Music Review: Jack White’s “Blunderbuss”

The big question I had while listening to Blunderbuss, Jack White’s first solo album, was essentially “why should I care about Jack White anymore?” I think this has been the general mainstream consensus about Jack White for a few years now: he’s talented and has made great music in the past, but he seems to have been floundering for a while, releasing a bunch of useless side-project material (Insane Clown Posse, anyone?), giving bizarrely self-aggrandizing interviews, and just generally messing around without much result. In the wake of his momentous material with drummer/ex-wife Meg White as The White Stripes, a bunch of garage-rock revivalists have moved in to take his place, some of them easing their way into the mainstream consciousness (e.g. The Black Keys). Where does Jack White, musical misfit extraordinaire, fit into all of this?

Jack White's "Blunderbuss" comes out April 24th via Third Man Records

Jack White is a smart guy and probably had already considered all of this when he decided to write and release Blunderbuss. I say this because, in classic Jack White fashion, the album seems to evade any notions of “The Big Comeback Album” or “The Artistic Reinvention” that the pre-release buzz has pushed onto it. It is, simply put, a good album. It is not a great one or an unexpected one–it’s just a good one. This is perhaps the best move Jack White could have made, because it happily confirms that he is still a good songwriter and instrumentalist and producer without ever adding any unnecessary bloat to the already-bloated discussion that often surrounds his music.

Sixteen Saltines,” a sort of White Stripes throwback rocker, is probably my favorite track for this exact reason: it’s simple. It has a great guitar riff and satisfyingly heavy drums, and that’s about all there is to it. Like the best garage-rock, it seems to have formed almost out of necessity, rather than any sort of social context–the world was missing a crunchy and concise rock song, and now it has one.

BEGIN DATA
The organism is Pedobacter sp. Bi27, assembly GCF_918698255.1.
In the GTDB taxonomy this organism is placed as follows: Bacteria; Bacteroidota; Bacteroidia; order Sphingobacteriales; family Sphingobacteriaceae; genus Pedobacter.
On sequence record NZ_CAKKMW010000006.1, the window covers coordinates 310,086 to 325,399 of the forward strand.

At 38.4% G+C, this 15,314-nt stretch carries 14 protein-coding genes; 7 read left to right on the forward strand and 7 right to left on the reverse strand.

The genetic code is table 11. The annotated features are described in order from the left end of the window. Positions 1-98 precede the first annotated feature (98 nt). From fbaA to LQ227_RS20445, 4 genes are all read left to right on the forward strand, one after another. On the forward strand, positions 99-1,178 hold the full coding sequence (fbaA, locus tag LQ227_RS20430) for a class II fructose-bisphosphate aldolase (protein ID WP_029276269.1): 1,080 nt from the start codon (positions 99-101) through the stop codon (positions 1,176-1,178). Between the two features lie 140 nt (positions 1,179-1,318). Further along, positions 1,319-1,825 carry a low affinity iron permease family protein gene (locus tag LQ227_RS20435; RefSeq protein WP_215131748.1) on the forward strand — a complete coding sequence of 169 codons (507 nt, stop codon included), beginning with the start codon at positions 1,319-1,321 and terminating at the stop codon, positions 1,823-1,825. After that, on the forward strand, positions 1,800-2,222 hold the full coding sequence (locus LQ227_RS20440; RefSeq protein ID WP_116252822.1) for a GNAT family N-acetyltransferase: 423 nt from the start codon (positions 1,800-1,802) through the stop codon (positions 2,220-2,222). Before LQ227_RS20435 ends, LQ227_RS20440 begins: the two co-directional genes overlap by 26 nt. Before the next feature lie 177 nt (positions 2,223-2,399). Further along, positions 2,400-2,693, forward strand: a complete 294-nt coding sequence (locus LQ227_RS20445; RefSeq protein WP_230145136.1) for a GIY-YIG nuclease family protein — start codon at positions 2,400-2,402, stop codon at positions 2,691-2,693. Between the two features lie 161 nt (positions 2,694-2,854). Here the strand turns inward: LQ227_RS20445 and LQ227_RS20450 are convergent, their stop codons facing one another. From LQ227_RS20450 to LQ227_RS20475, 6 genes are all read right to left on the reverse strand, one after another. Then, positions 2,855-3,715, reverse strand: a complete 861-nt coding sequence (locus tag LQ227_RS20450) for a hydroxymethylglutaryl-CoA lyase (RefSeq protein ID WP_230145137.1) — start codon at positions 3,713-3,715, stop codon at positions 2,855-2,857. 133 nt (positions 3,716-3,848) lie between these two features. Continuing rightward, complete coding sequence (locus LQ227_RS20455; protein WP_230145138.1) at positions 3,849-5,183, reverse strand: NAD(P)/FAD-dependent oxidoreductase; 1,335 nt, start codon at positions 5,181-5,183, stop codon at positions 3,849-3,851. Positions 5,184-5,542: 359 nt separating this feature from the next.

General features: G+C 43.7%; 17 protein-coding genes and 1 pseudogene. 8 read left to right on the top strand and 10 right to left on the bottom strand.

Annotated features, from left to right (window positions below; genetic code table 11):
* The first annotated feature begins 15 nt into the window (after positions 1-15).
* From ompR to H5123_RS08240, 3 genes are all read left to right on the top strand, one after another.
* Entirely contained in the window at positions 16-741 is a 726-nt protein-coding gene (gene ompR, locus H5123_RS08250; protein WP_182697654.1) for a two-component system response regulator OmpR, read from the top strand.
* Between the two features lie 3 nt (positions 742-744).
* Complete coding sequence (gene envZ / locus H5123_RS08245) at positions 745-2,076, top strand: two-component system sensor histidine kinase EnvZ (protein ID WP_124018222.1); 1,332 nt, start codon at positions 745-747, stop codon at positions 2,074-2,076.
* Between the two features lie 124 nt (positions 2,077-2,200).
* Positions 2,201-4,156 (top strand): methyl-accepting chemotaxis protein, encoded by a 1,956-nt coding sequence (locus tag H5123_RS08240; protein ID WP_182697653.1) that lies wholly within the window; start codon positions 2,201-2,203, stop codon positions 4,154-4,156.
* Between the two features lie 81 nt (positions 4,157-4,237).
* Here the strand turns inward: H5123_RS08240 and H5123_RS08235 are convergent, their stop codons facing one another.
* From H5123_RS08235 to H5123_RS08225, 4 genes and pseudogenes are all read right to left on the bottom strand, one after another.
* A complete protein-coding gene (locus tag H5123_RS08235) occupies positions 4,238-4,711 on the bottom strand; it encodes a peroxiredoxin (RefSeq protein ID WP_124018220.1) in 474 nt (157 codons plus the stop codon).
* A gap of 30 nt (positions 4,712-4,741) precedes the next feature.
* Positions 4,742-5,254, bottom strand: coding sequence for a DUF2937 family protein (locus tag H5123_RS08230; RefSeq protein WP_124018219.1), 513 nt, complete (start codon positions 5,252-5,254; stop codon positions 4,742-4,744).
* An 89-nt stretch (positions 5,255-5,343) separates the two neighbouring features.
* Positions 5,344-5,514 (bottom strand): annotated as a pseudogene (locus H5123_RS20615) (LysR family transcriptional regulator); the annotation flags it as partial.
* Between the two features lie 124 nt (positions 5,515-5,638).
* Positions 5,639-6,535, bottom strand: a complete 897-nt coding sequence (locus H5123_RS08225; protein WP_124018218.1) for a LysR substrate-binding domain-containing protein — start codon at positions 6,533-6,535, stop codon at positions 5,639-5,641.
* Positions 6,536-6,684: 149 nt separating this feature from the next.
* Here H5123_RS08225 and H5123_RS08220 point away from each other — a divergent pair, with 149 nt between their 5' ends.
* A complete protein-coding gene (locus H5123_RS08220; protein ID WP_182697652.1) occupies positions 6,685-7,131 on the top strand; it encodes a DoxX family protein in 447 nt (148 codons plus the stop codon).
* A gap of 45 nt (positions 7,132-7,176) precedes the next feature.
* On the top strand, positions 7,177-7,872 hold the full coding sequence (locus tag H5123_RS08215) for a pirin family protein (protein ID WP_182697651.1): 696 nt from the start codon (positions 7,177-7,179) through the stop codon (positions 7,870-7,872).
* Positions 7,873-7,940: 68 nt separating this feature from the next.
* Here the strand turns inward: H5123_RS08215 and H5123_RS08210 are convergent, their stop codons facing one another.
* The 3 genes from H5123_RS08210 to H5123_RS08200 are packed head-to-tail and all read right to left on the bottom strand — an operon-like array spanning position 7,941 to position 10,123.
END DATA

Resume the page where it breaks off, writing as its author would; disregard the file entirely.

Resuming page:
Blunderbuss is also not a perfect album. For example, Jack White’s reliance on “old-school” musical tropes goes a bit too far with “I Guess I Should Go to Sleep,” which takes all of the worst parts of blues-rock (grating repetition and honky-tonk pianos among them) rather than the ones that White often appropriates best (a good riff is nowhere to be found here, and the track actually seems a little–gasp–overdone in its instrumentation and production). The flaws Blunderbuss may have, however, are easily overlooked in favor of the album’s consistency and, above all, the undeniable satisfaction of potential being realized. You may love or hate Jack White’s whole deal–what with the self-conscious eccentricity, the unapologetically old-fashioned technique, and the constant lying about his past–but, after nearly a decade since the greatest White Stripes releases, it’s nice to have a bona fide good album to finally back up all the hype.

–Alex Robertson, Arts Editor

Posted by on April 23, 2012. Filed under Arts. You can follow any responses to this entry through the RSS 2.0. You can leave a response or trackback to this entry

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